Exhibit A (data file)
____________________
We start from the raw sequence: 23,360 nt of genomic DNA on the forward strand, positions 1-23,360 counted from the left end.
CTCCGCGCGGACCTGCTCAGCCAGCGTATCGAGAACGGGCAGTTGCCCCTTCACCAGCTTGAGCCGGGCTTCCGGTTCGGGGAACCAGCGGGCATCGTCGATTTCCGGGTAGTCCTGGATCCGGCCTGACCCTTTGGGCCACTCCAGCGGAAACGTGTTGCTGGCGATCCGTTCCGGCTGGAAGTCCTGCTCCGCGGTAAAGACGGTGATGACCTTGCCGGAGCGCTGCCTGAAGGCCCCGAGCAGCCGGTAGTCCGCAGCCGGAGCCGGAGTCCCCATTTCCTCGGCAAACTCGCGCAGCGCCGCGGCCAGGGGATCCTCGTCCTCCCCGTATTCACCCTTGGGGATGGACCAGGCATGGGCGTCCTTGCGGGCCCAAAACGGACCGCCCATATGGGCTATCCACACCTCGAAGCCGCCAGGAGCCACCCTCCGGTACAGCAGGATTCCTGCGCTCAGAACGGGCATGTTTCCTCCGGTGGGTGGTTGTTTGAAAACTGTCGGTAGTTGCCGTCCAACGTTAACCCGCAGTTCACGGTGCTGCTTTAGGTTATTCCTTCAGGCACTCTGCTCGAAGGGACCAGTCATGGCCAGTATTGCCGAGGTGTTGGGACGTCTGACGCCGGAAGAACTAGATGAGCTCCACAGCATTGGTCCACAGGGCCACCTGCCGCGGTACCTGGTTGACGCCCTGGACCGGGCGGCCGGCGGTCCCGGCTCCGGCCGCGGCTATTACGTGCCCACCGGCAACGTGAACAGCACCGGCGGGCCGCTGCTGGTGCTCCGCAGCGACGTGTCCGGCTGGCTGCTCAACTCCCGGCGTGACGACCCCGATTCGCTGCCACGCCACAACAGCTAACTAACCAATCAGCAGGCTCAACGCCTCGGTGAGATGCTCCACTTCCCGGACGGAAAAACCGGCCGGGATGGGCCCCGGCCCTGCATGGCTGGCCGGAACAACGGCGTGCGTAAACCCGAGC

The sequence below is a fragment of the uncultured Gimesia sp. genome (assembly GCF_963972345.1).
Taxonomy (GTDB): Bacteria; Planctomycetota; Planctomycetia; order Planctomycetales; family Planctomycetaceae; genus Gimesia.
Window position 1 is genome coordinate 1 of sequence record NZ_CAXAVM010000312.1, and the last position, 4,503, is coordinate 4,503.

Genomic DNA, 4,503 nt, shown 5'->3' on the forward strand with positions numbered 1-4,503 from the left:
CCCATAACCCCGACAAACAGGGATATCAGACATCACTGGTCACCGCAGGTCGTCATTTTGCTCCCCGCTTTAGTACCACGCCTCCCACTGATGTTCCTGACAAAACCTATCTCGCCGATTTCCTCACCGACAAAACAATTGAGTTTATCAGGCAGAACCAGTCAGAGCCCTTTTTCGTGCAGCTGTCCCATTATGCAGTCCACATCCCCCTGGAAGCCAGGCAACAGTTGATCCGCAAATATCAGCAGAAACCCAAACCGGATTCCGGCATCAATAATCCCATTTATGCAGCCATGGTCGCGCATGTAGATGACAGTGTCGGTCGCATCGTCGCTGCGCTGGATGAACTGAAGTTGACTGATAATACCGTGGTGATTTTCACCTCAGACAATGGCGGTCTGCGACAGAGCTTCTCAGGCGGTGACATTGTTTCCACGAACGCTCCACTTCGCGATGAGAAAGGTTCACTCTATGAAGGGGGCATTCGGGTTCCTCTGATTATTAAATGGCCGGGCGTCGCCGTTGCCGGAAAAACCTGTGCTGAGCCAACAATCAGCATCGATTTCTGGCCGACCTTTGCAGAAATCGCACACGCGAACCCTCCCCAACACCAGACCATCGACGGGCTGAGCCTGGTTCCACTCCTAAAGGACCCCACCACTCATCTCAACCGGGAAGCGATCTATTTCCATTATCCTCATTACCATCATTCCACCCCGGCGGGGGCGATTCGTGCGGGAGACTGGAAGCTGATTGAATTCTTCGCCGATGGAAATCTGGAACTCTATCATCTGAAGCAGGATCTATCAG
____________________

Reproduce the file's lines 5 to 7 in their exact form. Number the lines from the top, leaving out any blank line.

Window position 1 is genome coordinate 1 of sequence record NZ_CAXAVM010000312.1, and the last position, 4,503, is coordinate 4,503.

Genomic DNA, 4,503 nt, shown 5'->3' on the forward strand with positions numbered 1-4,503 from the left:
CCCATAACCCCGACAAACAGGGATATCAGACATCACTGGTCACCGCAGGTCGTCATTTTGCTCCCCGCTTTAGTACCACGCCTCCCACTGATGTTCCTGACAAAACCTATCTCGCCGATTTCCTCACCGACAAAACAATTGAGTTTATCAGGCAGAACCAGTCAGAGCCCTTTTTCGTGCAGCTGTCCCATTATGCAGTCCACATCCCCCTGGAAGCCAGGCAACAGTTGATCCGCAAATATCAGCAGAAACCCAAACCGGATTCCGGCATCAATAATCCCATTTATGCAGCCATGGTCGCGCATGTAGATGACAGTGTCGGTCGCATCGTCGCTGCGCTGGATGAACTGAAGTTGACTGATAATACCGTGGTGATTTTCACCTCAGACAATGGCGGTCTGCGACAGAGCTTCTCAGGCGGTGACATTGTTTCCACGAACGCTCCACTTCGCGATGAGAAAGGTTCACTCTATGAAGGGGGCATTCGGGTTCCTCTGATTATTAAATGGCCGGGCGTCGCCGTTGCCGGAAAAACCTGTGCTGAGCCAACAATCAGCATCGATTTCTGGCCGACCTTTGCAGAAATCGCACACGCGAACCCTCCCCAACACCAGACCATCGACGGGCTGAGCCTGGTTCCACTCCTAAAGGACCCCACCACTCATCTCAACCGGGAAGCGATCTATTTCCATTATCCTCATTACCATCATTCCACCCCGGCGGGGGCGATTCGTGCGGGAGACTGGAAGCTGATTGAATTCTTCGCCGATGGAAATCTGGAACTCTATCATCTGAAGCAGGATCTATCAG